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The Importance of Being Your Own Best Friend After 50

By Margaret Manning January 25, 2016 Lifestyle

Who is your best friend? If the name that just popped into your head was anything other than “I am,” you’re missing out! Ok, I know that it’s popular to say that you should “be your own best friend,” but, what does this really mean? More importantly, how can we go about building a stronger, more loving relationship with ourselves?

Let’s take a look at what best friends really are and how we can apply this to building our self-esteem and sense of purpose in the world.

Best Friends Know Each Other Well

Most people think that they know themselves well by the time they reach their 50th birthday. But, do they really? How many people have really taken the time to write down and analyze their thoughts on a regular basis? How many people have embraced meditation as a way to learn more about themselves? Have you?

Best friends are able to predict each other’s moods because they know each other so well. As your own best friend, you can do the same.

The more you invest in getting to know yourself, the better you will be able to deal with anything that life throws your way.


Best Friends Love Each Other Unconditionally

Many baby boomers I know find it much easier to forgive others than to forgive themselves. By the time we turn 50, we have our share of emotional scars. In order to be our own best friend, we need to learn to love ourselves unconditionally. We need to accept the fact that we are complex – we are neither entirely good nor completely bad.

Ironically, only forgiveness can give us the strength to right our wrongs and move on with our lives. So, be your own best friend. Love yourself unconditionally.

Best Friends Respect Each Other Enough to Be Honest

Best friends may love each other unconditionally, but, this doesn’t mean that they shy away from the truth. Best friends are honest with us when no-one else can be. They are the first ones to tell us when we’ve gained a little weight, even if they do so with a smile on their face. They are the ones that pull us aside at a party and tell us that we’ve had a little bit too much to drink. They are willing to call us our when we are being stubborn.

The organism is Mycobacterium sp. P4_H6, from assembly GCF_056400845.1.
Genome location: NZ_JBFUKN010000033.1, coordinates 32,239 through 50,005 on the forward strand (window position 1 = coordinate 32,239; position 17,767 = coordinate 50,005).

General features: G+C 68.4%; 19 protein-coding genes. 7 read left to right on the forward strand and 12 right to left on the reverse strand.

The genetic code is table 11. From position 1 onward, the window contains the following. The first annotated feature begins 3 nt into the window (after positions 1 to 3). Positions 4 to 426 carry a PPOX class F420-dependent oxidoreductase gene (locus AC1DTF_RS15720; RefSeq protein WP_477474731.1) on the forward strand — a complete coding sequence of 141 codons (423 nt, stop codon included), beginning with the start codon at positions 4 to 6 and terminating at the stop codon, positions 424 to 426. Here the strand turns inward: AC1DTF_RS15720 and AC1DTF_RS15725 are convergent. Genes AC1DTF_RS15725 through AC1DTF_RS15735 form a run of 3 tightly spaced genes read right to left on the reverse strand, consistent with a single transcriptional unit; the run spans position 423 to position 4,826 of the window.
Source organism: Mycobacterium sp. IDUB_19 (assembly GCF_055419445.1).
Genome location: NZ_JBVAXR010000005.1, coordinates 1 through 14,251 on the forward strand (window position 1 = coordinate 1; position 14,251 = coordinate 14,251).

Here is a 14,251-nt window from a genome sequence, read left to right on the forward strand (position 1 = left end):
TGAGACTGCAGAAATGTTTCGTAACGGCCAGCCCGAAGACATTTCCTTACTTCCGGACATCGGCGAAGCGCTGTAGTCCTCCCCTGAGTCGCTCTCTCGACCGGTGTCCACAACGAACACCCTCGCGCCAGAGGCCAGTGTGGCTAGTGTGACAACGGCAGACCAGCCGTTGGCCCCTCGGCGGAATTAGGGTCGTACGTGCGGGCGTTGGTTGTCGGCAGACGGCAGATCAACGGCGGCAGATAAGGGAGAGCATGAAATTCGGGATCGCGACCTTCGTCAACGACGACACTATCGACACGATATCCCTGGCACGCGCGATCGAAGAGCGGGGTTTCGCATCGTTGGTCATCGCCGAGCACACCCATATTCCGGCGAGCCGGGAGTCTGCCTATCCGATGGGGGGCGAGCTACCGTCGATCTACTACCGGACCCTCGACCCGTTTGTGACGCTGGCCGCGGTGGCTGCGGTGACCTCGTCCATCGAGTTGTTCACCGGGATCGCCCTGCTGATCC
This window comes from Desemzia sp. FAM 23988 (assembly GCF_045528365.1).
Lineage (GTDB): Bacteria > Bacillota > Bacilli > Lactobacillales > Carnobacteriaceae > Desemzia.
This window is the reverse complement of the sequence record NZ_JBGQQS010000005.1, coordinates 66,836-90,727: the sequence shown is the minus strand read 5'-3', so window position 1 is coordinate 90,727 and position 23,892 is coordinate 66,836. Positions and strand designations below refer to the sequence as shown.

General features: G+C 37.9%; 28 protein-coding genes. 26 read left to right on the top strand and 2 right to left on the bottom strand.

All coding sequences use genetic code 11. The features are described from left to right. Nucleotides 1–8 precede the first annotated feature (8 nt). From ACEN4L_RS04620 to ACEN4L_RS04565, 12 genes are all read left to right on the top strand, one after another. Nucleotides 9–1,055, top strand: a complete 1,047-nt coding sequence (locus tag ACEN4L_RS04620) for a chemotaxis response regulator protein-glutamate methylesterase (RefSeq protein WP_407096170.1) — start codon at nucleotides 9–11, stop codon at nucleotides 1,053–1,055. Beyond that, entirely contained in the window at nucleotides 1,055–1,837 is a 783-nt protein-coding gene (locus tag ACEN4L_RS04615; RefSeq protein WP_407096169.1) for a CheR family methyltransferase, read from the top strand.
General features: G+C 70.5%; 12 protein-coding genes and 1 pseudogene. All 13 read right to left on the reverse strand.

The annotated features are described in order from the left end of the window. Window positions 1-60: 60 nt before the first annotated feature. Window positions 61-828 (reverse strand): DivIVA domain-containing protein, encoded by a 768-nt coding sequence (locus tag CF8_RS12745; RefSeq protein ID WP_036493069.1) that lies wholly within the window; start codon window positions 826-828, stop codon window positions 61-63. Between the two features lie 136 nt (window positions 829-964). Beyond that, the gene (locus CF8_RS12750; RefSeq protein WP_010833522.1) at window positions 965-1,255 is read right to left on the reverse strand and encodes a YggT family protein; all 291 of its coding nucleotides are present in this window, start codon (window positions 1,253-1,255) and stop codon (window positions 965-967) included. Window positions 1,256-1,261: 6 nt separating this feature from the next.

The older you get, the easier it is to get set in your ways. Being your own best friend means staying honest with yourself. Don’t be the kind of friend who sugarcoats the truth. Question yourself. Be honest with yourself. Force yourself to be the best person that you can be.

Best Friends Have Fun Together

Best friends are honest, but, they aren’t always serious. If you see a pair of women giggling uncontrollably at the movie theatre, chances are they’re best friends. Don’t let yourself get old in mind and spirit. Be your own best friend and learn to have fun by yourself.

Are there passions that you have always wanted to explore? Are there places that you want to travel to?

Don’t wait for someone else to follow your dreams. Get out there and start experiencing everything that the world has to offer.

Best Friends Bring Out the Best in Each Other

Best friends are not just “good together” – they are good “for each other.” They know just how far they can push each other. They have an intuitive sense of each other’s potential. If you want to be your own best friend, learn to recognize the potential in yourself.

Once you see what you can become, don’t let yourself off the hook. Be your own cheerleader and coach. Be your own biggest fan. In doing so, you will become your own best friend.

What does it mean to you to “be your own best friend?” Do you think that you understand yourself well? Why or why not? Please join the conversation. 

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The Author

Margaret Manning is the founder of Sixty and Me. She is an entrepreneur, author and speaker. Margaret is passionate about building dynamic and engaged communities that improve lives and change perceptions. Margaret can be contacted at

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